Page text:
250 million years ago an extinction event wiped out 95% of all species on Earth, the greatest such winnowing ever to occur. It’s referred to as the Permian/Triassic extinction, or the Great Dying, which might seem a bit melodramatic except for the fact that had it been only a bit more severe there might have been no vertebrate life left on Earth at all. The most likely cause of this massive hemorrhage is the Siberian Traps, a region of intense volcanism in what is now northeastern Russia and attributed to a plume of hot rock from the Earth’s mantle making its way up to split open the crust, and spout hot gas and magma onto the surface and into the sky for some two million years. The massive alterations to atmospheric chemistry and planetary temperature this created were disruptive enough to eliminate species across the board in enormous and nearly comprehensive number, from bacteria to plants to arthropods to vertebrates. In the aftermath, a nearly sterile Earth was available for colonization by whatever survived. That’s where Lystrosaurus comes in.
Lystrosaurus means shovel-lizard, and is the scientific name of a genus of unassuming pig-sized creatures that survived the Great Dying and went on to radiate spectacularly across the barren landscape, browsing the surviving vegetation with their rigid, beaky mouths. They had almost no predators, and barely any herbivore competition for the available food. They were so successful in this unrestrained state that in the early Triassic they came to make up over 95% of all terrestrial vertebrate populations. This is the only time in the history of Earth that any genus of animals has so thoroughly dominated the planet’s landmasses. As the Earth recovered over the course of the next 30 million years they dwindled in scope, fading into the radiation of new species that arose to fill in the lifestyle gaps of evolutionary possibility left vacant by the Great Dying.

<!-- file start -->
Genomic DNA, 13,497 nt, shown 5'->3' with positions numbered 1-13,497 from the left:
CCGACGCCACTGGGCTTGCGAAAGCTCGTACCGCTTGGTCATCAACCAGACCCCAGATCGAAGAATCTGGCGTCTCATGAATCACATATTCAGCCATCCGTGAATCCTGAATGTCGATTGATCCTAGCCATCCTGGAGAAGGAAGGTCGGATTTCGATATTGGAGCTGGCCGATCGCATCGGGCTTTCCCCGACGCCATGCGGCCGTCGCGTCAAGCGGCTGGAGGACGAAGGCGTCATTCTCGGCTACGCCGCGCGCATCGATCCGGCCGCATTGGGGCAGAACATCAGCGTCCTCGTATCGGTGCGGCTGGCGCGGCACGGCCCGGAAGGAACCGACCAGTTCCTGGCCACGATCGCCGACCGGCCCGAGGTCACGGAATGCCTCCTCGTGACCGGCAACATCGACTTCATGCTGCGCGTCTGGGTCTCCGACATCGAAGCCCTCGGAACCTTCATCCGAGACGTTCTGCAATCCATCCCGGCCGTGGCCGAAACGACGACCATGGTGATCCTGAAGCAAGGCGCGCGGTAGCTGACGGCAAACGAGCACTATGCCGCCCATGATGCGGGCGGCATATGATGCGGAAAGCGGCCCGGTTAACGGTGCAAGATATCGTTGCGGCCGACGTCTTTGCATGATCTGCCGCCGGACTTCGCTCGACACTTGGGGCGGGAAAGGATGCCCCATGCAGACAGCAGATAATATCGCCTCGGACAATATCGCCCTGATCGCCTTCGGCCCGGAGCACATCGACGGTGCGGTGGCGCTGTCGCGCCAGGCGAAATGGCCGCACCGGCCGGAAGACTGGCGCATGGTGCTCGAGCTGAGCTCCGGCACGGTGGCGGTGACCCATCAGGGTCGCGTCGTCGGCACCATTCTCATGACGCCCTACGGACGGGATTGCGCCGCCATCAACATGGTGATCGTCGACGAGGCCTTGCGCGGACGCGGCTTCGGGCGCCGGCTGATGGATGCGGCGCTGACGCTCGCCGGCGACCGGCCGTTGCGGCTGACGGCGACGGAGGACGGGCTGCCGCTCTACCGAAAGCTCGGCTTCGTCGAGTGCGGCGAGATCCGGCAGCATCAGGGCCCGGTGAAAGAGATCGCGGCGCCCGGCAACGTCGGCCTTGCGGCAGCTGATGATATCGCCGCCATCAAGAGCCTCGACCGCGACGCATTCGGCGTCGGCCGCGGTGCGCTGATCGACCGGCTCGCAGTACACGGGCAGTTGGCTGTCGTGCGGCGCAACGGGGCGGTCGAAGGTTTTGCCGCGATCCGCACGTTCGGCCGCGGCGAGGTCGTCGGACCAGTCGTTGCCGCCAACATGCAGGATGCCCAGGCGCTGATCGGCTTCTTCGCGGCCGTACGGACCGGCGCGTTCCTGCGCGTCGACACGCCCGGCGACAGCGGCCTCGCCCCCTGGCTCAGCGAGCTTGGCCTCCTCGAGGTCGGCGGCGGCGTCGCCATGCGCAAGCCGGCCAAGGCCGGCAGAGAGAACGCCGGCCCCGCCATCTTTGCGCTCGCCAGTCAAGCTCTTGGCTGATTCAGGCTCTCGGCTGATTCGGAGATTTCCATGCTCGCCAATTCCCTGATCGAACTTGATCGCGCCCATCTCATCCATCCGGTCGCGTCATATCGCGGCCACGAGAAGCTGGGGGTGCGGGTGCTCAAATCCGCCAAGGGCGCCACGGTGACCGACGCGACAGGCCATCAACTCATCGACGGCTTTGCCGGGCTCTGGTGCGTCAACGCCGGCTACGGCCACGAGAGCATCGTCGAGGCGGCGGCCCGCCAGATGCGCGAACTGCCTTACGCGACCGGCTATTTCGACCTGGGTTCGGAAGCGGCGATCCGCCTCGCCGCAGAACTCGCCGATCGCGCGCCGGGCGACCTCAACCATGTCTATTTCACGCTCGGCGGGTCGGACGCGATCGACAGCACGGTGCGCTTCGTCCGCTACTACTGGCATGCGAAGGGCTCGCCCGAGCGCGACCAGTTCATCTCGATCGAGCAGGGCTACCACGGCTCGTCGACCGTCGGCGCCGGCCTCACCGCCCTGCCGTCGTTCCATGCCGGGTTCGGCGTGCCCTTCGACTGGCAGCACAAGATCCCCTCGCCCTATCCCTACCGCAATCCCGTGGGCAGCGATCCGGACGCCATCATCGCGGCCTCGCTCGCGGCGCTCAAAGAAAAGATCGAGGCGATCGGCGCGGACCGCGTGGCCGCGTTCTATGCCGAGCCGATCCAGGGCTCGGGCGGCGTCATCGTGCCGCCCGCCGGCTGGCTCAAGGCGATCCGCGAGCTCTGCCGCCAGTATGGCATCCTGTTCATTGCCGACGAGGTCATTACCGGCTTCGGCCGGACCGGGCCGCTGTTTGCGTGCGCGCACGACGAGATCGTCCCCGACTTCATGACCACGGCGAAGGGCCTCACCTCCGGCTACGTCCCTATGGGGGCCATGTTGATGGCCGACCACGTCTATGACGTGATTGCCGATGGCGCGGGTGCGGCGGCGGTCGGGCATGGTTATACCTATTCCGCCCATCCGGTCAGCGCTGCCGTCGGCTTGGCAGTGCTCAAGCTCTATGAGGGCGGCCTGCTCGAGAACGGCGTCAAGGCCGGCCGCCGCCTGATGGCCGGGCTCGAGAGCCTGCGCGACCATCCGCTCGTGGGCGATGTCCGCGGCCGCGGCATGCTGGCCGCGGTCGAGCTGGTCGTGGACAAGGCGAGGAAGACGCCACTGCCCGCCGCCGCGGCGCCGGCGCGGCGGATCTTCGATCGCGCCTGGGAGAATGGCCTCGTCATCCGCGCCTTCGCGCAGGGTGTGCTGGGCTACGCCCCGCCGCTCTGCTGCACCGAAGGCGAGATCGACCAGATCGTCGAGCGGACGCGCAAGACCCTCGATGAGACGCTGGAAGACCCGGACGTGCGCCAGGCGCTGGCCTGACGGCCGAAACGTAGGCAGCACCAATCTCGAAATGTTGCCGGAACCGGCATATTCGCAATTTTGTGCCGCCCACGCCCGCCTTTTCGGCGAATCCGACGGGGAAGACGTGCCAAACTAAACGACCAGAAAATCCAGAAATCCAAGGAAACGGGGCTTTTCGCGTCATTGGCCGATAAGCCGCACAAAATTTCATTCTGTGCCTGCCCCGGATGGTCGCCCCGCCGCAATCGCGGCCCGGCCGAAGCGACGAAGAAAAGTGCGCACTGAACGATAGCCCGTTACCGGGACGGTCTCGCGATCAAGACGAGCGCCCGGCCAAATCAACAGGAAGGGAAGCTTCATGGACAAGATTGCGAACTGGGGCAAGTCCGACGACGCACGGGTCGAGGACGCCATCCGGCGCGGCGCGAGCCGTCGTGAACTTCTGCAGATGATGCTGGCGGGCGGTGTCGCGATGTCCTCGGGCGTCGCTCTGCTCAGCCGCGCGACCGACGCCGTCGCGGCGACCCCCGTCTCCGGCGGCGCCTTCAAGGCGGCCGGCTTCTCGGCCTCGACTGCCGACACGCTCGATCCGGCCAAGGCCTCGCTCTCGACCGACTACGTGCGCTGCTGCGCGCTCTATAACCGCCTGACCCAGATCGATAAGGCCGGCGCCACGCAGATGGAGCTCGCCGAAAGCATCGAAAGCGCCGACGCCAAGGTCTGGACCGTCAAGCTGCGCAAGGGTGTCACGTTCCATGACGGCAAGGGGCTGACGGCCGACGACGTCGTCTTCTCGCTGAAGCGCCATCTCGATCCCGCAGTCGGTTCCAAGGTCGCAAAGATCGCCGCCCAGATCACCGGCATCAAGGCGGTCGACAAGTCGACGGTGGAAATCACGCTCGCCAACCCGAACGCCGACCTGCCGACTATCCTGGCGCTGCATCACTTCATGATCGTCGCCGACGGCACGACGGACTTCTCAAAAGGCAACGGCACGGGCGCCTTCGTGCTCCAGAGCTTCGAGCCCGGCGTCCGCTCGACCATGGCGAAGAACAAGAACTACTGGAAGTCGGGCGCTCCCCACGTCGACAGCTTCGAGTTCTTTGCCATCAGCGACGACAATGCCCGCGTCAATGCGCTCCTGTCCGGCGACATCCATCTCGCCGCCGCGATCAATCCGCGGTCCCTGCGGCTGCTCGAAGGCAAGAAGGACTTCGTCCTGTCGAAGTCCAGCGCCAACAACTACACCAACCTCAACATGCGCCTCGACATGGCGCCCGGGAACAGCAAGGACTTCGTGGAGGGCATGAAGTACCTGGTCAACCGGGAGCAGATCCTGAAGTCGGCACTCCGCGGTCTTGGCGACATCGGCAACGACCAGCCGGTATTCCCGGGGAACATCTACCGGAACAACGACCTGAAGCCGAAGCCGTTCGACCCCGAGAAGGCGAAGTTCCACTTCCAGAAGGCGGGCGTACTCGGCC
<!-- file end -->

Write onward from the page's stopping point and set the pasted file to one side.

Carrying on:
Why did they make it through where so few others did? One popular theory relates to the fact that they were burrowers, making their dens deep underground and tending their young there. Maybe their lungs were adapted to oxygen-poor environments, and sitting around in the dark huffing bad air made them uniquely suited to survive a lengthy period of poisonous atmospheric conditions. They were also broadly unspecialized; show them a plant and they could probably eat it. This gave them another advantage over their more specialized relatives, especially the meat-eating ones, in that they could find something to live on even when there was hardly anything left.
This is a season of rapidly changing climatic conditions, where the earth is beginning to react to the sudden administration of massive doses of anomalous gases into its systems. We are slowly, as a species, coming to grips with the fact that things may be beyond our control, and that we may be falling forward into a future where the things we take for granted about the air and the water and the way they work may not obtain for much longer, and may indeed unfold into something pretty austere and generally unpleasant for us. Like Lystrosaurus, we have come to dominate much of the landscape, but unlike them we’ve done it before the big climatic extinction event. It’s our tremendous adaptability and lack of specialization that are actually the cause of the onrushing crisis, as opposed to how we’ll survive it.
Lystrosaurus was a therapsid, a member of a group of vertebrates that diverged from the reptiles and moved in a different evolutionary direction, where the legs of animals were held directly beneath the body. The mammals are currently the only remaining lineage of therapsids, and it remains to be seen whether we have what it takes to make it through the eye of the needle that we have made for ourselves. Lystrosaurus was lucky. How lucky are we?